Back in 1999, TaylorMade introduced its first rescue club. And while it wasn’t the first hybrid on the market, it was the first to blow up and achieve any degree of popularity. The impact was such that Rescue became more than just a brand, for many golfers it became the category name. Think about that for a second; drivers never got called Big Bertha’s, but plenty of golfers referred to their hybrids as Rescues. That’s how significant TaylorMade is to the category. That was then. We’d wager that TaylorMade’s marketing department will not capture lightning in a bottle a second time with the release of its new GAPR line.
GAPR: A series of clubs that gap the distances between your irons and your woods. You know…like hybrids (or rescues) but with a greater variety of options. The GAPR name may not quite be on the level of RocketBallz, and Jetspeed – the former a smashing success, the latter an unmitigated disaster, but was so wrong with Rescue?
Marketing aside, hybrid clubs are an essential part of a modern set of golf clubs.
With the modern golf ball there aren’t many golfers who should be using a traditional long iron. And with their long shafts and insanely high ball flights, clubs like 7 and 9-woods are largely reserved for slower swingers. Hybrids and driving irons were made to fill the gap(r), but neither is without its issues.
Driving irons are not easy clubs to hit unless you have a ton of clubhead speed and some ball striking chops. The footprint of hybrids has expanded and many, from a size perspective, encroach on the fairway wood space. Frankly, we’re a long way removed from the nimble and versatile clubs hybrids were meant to be. And we still haven’t talked about how better players often struggle to keep from hooking them. As a group, the category is far from perfect.
GAPR is intended to bridge the gap between your longest playable iron and your shortest metalwood – an idea, by the way, that’s been a documented and integral part of the Titleist fitting philosophy for years. This isn’t new thinking by any measure, though TaylorMade may argue that, with three models, it offers greater fitting flexibility.
So why then should you be interested in the GAPR? TaylorMade will tell you it’s because of SpeedFoam; one of the ingredients in its ongoing legal battle with PXG. TaylorMade uses SpeedFoam to help generate ball speed and dampen vibrations. You get a solid feel but with hot ball speeds. Those that have hit the P790 know they deliver on this promise.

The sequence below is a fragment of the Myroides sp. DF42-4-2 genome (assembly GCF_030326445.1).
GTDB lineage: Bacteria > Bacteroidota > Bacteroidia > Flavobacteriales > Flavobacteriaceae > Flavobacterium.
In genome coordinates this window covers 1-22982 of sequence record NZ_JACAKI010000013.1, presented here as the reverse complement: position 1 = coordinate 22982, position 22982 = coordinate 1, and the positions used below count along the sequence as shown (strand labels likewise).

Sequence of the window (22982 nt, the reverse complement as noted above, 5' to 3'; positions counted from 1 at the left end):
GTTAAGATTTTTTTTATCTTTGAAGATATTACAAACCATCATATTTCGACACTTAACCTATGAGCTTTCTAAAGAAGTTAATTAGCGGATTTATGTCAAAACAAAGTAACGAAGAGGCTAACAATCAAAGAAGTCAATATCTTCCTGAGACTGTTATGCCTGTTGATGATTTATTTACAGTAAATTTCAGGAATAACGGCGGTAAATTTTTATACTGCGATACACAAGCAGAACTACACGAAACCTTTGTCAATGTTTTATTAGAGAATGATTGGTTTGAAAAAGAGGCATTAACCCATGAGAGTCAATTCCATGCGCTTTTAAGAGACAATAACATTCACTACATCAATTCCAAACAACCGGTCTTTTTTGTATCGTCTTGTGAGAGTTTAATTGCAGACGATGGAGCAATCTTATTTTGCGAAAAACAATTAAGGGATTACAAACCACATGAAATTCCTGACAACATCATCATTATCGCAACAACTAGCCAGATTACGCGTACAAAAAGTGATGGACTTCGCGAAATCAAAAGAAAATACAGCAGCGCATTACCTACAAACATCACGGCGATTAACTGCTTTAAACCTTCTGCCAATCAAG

The GAPR line features three distinct models, and each offers some measure of SpeedFoam. Each is constructed with 450 stainless steel bodies and C300 steel faces. All three models feature Speed Slots and Loft Sleeve adjustable hosels, and all come stock with KBS Graphite hybrid shafts and Golf Pride Tour Velvet 360 grips.
It’s also true that each features aquamarine accents, which while not matching perfectly, fit somewhere between Callaway’s choice for the Epic and Rogue lines. Even the font shares similarities. It’s a sudden departure for the BMW-inspired choice of the latest M-Series. It’s the kind of thing that doesn’t happen by accident. Is TaylorMade trading on Callaway’s success or actively trolling its top competitor? Take your pick, but either way, it’s another example of once might TaylorMade following trends instead of setting them.
In the lead up to the Open Championship, the GAPR LO has made it into a few TaylorMade tour bags. The GAPR Low is a low offset driving iron, a touch larger than the P790 UDI, and closer in size to the TP UDI. Its audience is the better player. Tiger Woods and Dustin Johnson have both been seen testing these in practice at Carnoustie. While some of what’s appeared on tour is of the glued hosel variety, the retail GAPR LO offers an adjustable hosel, something we’ve only seen previously on Cobra driving irons. The GAPR LO comes in lofts of 17°, 19°, and 22° degree options.
The GAPR MID is a larger iron style hybrid. Think along the lines of a Ping Crossover. A wider sole, an ultra-low center of gravity, and a small little alignment aid are hallmarks of the design. Oh and remember SpeedFoam. Lots of SpeedFoam. It comes in 18°, 21°, and 24° degree options.
Rounding out the lineup is the GAPR HI. Featuring what TaylorMade calls ‘modern Rescue’ shaping. An ultra-low, but back center of gravity should help generate high flying, low spinning shots. It’s your requisite maximum distance kind of story. To keep the CG low, the TM team had to use a modified SpeedFoam as the original goo raised the CG and left the club feeling dead at impact. The unusual stepped crown design helps push the CG even lower. The design is reminiscent of the Yonex Tri-Principle and Element 23 hybrids from years gone by. The GAPR HI comes in lofts 19°, 22°, 25°, and 28° degree options.
Adams Golf DNA?
The encouraging thing about the GAPR range is how much the shaping of the MID and HI suggest they could have been designed by the now-defunct Adams Golf. Specialising in hybrid clubs, Adams was one of the first to produce true hybrid sets, and the GAPR Mid takes a lot of the club shaping from the mid irons in the Tech OS V3 irons from 2013. We’re not saying they haven’t been updated, but it’s clear to see a shared DNA from the brand TaylorMade swallowed up 2012.
It’s fair to question the necessity of the GAPR line. It was only at the beginning of the year that TaylorMade released M3 and M4 Rescues. The P790 UDI is relatively new to the market as well. In a rush to add sales for their new investors, has TaylorMade attempted to create a category because a need exists, or is the need simply related to boosting revenue? We’re skeptical, as it has the makings of a mid-season cash grab from a company struggling to find any significantly innovative ideas to bring to market.
For more information, visit TaylorMadeGolf.com.